Taxis In Holland And Germany And Smiles At Airports

I begin with taxi cab experiences in Holland and Germany, destinations in late September. I spent two days in The Hague in Holland for a meeting of The AIDS, Security and Conflict Initiative (ASCI) a research project convened by the Netherlands Institute of International Relations ‘Clingendael’ and the US Social Science Research Council. The final report and other information are on the web at
The flight from Norwich to Amsterdam is about 35 minutes if KLM uses their Fokker F70 jet and 55 minutes if the aircraft is smaller, creaky, propeller driven Fokker F50. That is a name to the company probably regretted when they became an international brand, but as they went bankrupt in 1997 it not that relevant. Getting the train from the airport was not easy as it seems the Dutch railway system does not accept most major credit or debit cards and the machines need coins for most tickets.

The meeting was being held at a hotel in Scheveningen, an attractive seaside resort just north of The Hague so I took a cab to the hotel. It isn’t far and there are trams, but when one does not know a city it is easiest to be driven. The taxi drivers I had were all young, foreign men, (sample 3, 100% accurate.) The first driver told me he worked two jobs and wanted to complete his education. He spent the entire journey telling me how tough his life is; how many of his passengers are mentally disturbed (presumably when they get into the cab because I could well understand it if they got out feeling unsettled); and finally how dangerous it is to be a cab driver in Holland. He took the view that drivers should be in cages and have cameras in the cabs for additional security. A depressing experience!

The second cabby drove far too fast. As this was from the hotel to the station, I can only assume he thought, correctly, that I had a train to catch. But the trains leave every 15 minutes so it was quite unnecessary. He went through at least two red lights leaving in his wake, numbers of shocked and shaken cyclists. In the end, I asked him to slow down which rather surprised him, commenting on taxi drivers’ skills is a no-no.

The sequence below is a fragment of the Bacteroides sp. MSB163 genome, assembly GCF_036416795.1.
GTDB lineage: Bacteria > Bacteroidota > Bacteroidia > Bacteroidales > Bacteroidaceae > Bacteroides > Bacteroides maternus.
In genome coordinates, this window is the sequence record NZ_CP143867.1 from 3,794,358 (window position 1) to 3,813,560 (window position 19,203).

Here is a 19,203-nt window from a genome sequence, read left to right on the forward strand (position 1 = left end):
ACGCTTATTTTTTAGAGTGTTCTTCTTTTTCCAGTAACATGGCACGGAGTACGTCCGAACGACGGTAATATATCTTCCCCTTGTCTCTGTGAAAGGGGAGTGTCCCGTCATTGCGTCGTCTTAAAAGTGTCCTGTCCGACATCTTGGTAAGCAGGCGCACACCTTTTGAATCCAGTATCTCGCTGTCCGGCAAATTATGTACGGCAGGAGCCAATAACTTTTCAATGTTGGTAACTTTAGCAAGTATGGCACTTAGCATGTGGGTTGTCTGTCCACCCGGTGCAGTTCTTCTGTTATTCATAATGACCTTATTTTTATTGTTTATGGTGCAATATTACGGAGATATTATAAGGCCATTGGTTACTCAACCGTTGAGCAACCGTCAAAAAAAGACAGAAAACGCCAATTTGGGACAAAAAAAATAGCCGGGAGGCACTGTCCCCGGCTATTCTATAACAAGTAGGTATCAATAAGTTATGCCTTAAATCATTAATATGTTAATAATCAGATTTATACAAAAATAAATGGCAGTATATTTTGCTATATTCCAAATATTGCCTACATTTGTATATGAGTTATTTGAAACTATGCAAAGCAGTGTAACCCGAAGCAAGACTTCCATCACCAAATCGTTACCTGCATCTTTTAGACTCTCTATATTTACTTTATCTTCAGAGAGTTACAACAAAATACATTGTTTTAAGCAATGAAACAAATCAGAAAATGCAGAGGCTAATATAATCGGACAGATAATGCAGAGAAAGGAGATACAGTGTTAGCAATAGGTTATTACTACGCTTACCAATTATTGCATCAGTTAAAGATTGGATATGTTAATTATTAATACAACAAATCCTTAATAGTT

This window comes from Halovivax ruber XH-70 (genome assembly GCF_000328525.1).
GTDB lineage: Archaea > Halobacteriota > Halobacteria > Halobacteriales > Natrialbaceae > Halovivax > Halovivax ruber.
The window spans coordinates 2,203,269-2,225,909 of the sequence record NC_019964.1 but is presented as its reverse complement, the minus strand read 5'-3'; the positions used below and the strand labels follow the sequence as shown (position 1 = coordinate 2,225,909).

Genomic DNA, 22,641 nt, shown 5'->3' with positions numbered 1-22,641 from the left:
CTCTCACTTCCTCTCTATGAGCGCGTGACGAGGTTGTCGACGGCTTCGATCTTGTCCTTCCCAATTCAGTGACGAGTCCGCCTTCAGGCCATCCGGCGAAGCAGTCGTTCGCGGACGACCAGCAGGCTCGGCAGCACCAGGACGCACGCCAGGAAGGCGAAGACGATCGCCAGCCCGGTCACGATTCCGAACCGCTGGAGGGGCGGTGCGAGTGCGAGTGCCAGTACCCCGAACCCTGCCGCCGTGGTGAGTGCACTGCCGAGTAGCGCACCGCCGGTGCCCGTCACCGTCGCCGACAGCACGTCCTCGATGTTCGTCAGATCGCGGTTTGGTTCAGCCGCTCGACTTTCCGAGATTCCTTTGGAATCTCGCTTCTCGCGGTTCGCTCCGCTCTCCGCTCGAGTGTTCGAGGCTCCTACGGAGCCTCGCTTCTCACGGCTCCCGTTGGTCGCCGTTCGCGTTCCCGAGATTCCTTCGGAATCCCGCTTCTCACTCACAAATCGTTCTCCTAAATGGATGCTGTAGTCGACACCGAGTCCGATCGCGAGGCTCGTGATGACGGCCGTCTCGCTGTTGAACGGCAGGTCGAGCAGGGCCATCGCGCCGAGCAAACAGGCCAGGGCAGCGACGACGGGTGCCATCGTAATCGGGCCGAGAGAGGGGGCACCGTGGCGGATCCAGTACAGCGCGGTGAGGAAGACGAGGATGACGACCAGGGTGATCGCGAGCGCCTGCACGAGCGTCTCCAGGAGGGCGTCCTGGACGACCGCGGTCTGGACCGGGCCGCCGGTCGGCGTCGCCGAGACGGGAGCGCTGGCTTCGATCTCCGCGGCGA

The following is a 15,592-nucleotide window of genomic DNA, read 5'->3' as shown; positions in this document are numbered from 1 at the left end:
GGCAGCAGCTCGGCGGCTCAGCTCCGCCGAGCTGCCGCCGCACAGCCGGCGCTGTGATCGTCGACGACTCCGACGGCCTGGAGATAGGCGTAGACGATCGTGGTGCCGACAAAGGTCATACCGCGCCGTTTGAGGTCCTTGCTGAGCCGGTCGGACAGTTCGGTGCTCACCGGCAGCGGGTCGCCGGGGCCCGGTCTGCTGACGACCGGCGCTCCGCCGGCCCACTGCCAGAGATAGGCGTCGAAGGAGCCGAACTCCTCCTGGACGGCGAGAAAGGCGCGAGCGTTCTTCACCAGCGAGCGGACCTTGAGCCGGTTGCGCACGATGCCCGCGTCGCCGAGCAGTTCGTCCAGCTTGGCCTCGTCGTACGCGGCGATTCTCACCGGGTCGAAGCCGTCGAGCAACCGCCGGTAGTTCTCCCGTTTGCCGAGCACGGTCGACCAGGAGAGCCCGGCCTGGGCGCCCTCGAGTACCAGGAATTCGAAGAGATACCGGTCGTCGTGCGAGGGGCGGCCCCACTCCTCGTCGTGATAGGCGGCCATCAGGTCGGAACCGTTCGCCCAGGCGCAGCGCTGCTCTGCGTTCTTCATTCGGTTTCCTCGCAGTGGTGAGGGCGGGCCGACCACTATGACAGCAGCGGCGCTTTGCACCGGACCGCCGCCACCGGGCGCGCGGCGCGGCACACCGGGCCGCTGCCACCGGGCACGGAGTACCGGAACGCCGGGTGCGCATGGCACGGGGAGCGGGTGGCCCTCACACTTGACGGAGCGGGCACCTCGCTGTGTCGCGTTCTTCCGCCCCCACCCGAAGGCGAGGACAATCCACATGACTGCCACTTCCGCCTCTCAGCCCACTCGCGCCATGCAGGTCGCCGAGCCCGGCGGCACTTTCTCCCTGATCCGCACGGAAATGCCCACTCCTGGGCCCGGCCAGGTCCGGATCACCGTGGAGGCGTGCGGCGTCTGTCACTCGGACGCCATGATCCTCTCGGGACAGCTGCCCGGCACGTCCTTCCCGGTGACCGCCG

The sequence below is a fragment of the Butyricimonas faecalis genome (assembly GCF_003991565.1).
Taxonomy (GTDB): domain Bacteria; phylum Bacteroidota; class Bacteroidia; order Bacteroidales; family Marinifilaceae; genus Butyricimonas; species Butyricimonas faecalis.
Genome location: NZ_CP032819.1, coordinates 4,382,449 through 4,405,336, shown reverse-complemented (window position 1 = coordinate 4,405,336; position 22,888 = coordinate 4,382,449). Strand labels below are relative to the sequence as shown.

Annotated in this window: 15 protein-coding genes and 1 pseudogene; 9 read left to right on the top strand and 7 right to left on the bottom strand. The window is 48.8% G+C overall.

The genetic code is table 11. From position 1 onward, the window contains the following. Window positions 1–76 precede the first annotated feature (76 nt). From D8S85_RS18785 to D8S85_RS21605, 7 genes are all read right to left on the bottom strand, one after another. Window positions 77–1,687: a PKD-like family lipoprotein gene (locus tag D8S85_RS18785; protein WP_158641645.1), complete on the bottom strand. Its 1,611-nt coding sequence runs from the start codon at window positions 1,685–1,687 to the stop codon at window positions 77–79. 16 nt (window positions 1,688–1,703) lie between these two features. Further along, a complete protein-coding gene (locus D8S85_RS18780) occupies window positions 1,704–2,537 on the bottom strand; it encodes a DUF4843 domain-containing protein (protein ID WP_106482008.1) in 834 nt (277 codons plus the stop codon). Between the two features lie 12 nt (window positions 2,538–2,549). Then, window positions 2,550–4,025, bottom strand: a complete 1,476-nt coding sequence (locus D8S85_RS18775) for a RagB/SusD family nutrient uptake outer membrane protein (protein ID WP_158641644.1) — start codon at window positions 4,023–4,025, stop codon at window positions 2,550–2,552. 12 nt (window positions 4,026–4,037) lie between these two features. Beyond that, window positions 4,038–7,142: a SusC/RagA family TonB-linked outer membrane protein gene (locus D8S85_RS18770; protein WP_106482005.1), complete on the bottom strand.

By contrast, the drivers in Berlin were fast, did not speak English, and drove safely. There was a degree of precision and accuracy to their driving which was, well, Germanic. It was easy and cheap to use the U-Bahn and the bus in Berlin. I managed to negotiate both. On the Saturday I caught the airport bus from the romantically named boulevard, ‘Unter-den-Linden’, to Tegel airport, very simple and comfortable. Not being able to get on an earlier flight, I sat in the lounge and edited an article. That was boring but productive. Two loud Americans came in and talked about their Blackberries and families in that order!

On the journey from the Hague I also ended up spending a couple of hours at the airport, Schipol this time. The check-in was supposed to be self-service. The automatic passport reader did not like my passport so I was obliged to enter details manually. I managed this until it asked for the first three letters of the home country. So, what was it to be? ENG (for England) or GRE (for Great Britain) or indeed UNI , (United Kingdom) Naturally, it was the last of the three options. Before I solved it I turned to a KLM staff member and asked for help. She was talking to two other passenger and the following conversation ensued.

“Hang on” she said, “I can only do one thing at a time.”
“I thought women could multi task.” I teased her.
“No.” she responded, “Only knitting and talking!”

In the departure area, the microphones were not working, so the person on duty had to round up all the passengers by shouting across the hall. It was clearly a day of equipment failure. Still, the plane did take off on time and so was into Norwich 20 minutes early. It really was a beautiful day to be in the air: clear and sunny with the whole of Norfolk spread out below us at its best. I managed to spot Coltishall Airfield, an old Royal Air force base. I now recognise it as a useful landmark before coming into Norwich from the North when I am in the flying school plane. Really interesting! Now I have to start working at spotting it from the other side.

The trip to Berlin was to a talk to a sub-group of the German Pharmaceutical Manufacturers Association and also to GTZ on of the main German aid giving bodies. Berlin is such an interesting city. One of the striking things is how little of ‘The Wall’ is left, and what there is, is rotting, with concrete falling off and steel reinforcing rods exposed. My assigned seat was 6C and next to me was a German woman, Cordelia Marten, who is one of two or three people running an art book company owned by a friend of hers. What an interesting position, the idea is to take artists out more broadly into society and to the public. It is better than one person having a one picture on a wall or a gallery which depends on people coming in. It is also highly specialised. It fitted very neatly into my books read and reviewed category at the end of this news.

The company has a great website and the books are in both English and German. The one I found most interesting on the site was by Michael John Whelan, ‘RED SKY MORNING’, Berlin 2009, So often I feel extraordinarily privileged to travel and meet such a range of out-of-the-ordinary people that I learn from.